The cabinet secretary with PM Boris Johnson and chancellor Rishi Sunak. Stefan Rousseau/PA Wire/PA Images
Sir Mark Sedwill has urged civil servants to observe social distancing measures as coronavirus lockdown rules are eased and government offices begin to open up again.
In an internal memo to officials, the cabinet secretary said civil service working patterns were likely to shift in the coming weeks.
"You should continue to work from home when you can, but many colleagues have had to operate from workplaces throughout the lockdown. As normal government business resumes, more of us will now need to be in the workplace for some of the time to carry out essential work," he wrote.
"Please ensure you follow the guidelines in your part of the country. All departments and administrations will apply the hygiene and social distancing measures necessary for Covid-secure working for those who do need to come in. If that includes you, try to avoid rush hours and stay safe if you use public transport."
The vast majority of civil servants have been working remotely since lockdown measures came into force in March. Asked about their working practices in a series of parliamentary written questions last month, only two departments – the Department for Work and Pensions and HM Revenue and Customs – said a double-digit percentage of employees were working from government premises.
"You have set an example of resilience and personal responsibility for all our fellow citizens," Sedwill said.
"As a country, we have confronted this virus together. As it is brought under control nationwide, our focus will shift to dealing with local rather than national outbreaks," he added.
Each government organisation will set out guidance for its employees on when and how they can return to their offices if they have been working remotely, following an announcement by the prime minister last week that lockdown measures would be gradually eased.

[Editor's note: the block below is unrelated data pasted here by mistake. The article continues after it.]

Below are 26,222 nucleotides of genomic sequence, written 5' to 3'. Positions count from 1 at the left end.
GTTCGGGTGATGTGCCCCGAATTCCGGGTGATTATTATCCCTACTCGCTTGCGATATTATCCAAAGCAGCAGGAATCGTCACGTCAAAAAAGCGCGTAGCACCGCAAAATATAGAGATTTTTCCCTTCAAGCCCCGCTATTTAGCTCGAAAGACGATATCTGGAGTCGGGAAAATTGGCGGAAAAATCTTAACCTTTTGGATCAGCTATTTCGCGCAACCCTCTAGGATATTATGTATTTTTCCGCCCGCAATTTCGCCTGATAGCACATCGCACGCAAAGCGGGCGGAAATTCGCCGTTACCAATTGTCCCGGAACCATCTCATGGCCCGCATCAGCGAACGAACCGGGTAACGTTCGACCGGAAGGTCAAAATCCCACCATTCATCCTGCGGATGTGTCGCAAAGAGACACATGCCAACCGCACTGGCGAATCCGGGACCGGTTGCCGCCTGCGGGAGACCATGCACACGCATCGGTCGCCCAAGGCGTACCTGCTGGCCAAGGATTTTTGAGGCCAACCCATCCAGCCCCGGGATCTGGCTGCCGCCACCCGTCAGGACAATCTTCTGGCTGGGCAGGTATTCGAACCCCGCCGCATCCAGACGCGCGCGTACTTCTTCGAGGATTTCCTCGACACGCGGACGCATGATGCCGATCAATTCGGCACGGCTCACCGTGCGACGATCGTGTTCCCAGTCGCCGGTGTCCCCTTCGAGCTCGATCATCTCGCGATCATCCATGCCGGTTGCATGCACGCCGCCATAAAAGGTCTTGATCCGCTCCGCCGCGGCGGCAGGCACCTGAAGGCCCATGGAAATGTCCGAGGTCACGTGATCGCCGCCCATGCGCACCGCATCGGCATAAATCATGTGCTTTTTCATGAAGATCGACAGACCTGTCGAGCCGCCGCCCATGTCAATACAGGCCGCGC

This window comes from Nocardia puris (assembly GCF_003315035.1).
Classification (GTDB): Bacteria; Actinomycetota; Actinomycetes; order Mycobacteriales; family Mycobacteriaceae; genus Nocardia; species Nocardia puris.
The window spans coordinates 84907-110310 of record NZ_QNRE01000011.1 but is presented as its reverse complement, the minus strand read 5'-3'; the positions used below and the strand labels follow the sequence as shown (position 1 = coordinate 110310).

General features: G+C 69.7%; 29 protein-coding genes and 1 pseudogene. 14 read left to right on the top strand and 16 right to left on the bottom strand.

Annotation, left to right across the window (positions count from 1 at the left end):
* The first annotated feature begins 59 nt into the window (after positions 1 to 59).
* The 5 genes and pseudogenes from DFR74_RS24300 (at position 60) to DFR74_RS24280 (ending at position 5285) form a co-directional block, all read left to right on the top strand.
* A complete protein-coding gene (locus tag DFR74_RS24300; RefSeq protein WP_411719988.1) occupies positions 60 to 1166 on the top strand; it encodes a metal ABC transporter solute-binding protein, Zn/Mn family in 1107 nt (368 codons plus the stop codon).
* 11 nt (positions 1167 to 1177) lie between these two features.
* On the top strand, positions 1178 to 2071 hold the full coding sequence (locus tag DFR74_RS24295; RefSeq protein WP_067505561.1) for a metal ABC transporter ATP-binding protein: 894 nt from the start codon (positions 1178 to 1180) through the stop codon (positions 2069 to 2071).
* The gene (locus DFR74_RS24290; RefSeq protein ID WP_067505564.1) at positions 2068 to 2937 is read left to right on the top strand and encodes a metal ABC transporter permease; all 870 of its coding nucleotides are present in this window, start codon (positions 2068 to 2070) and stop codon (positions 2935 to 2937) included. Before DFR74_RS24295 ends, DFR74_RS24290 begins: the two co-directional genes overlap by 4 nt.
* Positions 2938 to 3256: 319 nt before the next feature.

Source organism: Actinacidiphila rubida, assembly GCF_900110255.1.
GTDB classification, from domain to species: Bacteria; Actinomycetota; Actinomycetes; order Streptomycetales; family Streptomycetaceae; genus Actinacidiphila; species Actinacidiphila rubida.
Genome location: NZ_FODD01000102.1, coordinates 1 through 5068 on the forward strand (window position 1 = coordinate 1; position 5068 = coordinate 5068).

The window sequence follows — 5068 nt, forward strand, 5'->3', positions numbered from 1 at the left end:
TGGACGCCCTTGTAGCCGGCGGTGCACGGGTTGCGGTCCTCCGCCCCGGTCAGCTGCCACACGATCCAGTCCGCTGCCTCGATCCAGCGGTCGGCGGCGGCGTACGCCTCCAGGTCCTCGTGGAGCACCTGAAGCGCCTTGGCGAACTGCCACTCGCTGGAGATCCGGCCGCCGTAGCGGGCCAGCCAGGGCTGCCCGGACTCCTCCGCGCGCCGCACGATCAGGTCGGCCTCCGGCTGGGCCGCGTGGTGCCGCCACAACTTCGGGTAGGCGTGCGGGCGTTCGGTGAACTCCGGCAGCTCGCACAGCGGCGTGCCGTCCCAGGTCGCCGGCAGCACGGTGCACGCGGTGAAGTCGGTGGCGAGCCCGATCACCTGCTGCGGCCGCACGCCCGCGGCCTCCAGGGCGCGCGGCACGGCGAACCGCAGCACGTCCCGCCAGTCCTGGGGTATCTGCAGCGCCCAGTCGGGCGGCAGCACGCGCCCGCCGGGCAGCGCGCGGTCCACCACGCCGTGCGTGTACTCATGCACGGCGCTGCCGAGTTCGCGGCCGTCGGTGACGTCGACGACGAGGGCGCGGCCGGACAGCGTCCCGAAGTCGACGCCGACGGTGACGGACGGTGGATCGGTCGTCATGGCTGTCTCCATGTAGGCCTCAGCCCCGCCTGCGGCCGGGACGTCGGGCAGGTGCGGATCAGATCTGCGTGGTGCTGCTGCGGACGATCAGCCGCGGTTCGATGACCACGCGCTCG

In guidance sent to staff last month, the Home Office said some civil servants could expect to work from home for the next 12 months.
The department said it would take a phased approach that would see staff return to the office in groups, beginning with those whose work required them to be in an office, followed by those whose wellbeing would suffer if they continued to work remotely.
Home Office permanent secretary Matthew Rycroft and second perm sec Shona Dunn said in their message to staff that they should not expect to return to their usual workplace "any time soon".
“It is important that no one makes their own decisions about returning to the workplace and no business areas should assume they will revert to their old footprint,” they said.
In his message today, Sedwill said the announcement that lockdown measures were being eased would be "a relief and consolation to many, as we start to take the next careful steps towards re-starting our economy and wider society".
But he added: "I know from my engagement with our staff networks that this is an anxious time for many of you, particularly those from ethnic minorities given the emerging evidence from [Publlic Healh England] and others, but also people juggling caring responsibilities, worried about their families, or managing in the context of existing health conditions."
Public Health England is expected to publish a report this week examining the disproportionate impact of Covid-19 on people from Black, Asian and Minority Ethnic backgrounds.
"It’s more important than ever that we look out for one another, and that we listen to our colleagues’ individual experiences. I know leaders across the civil service are committed to supporting all of our people, and with your help we will continue to do so in the coming months," the cab sec said.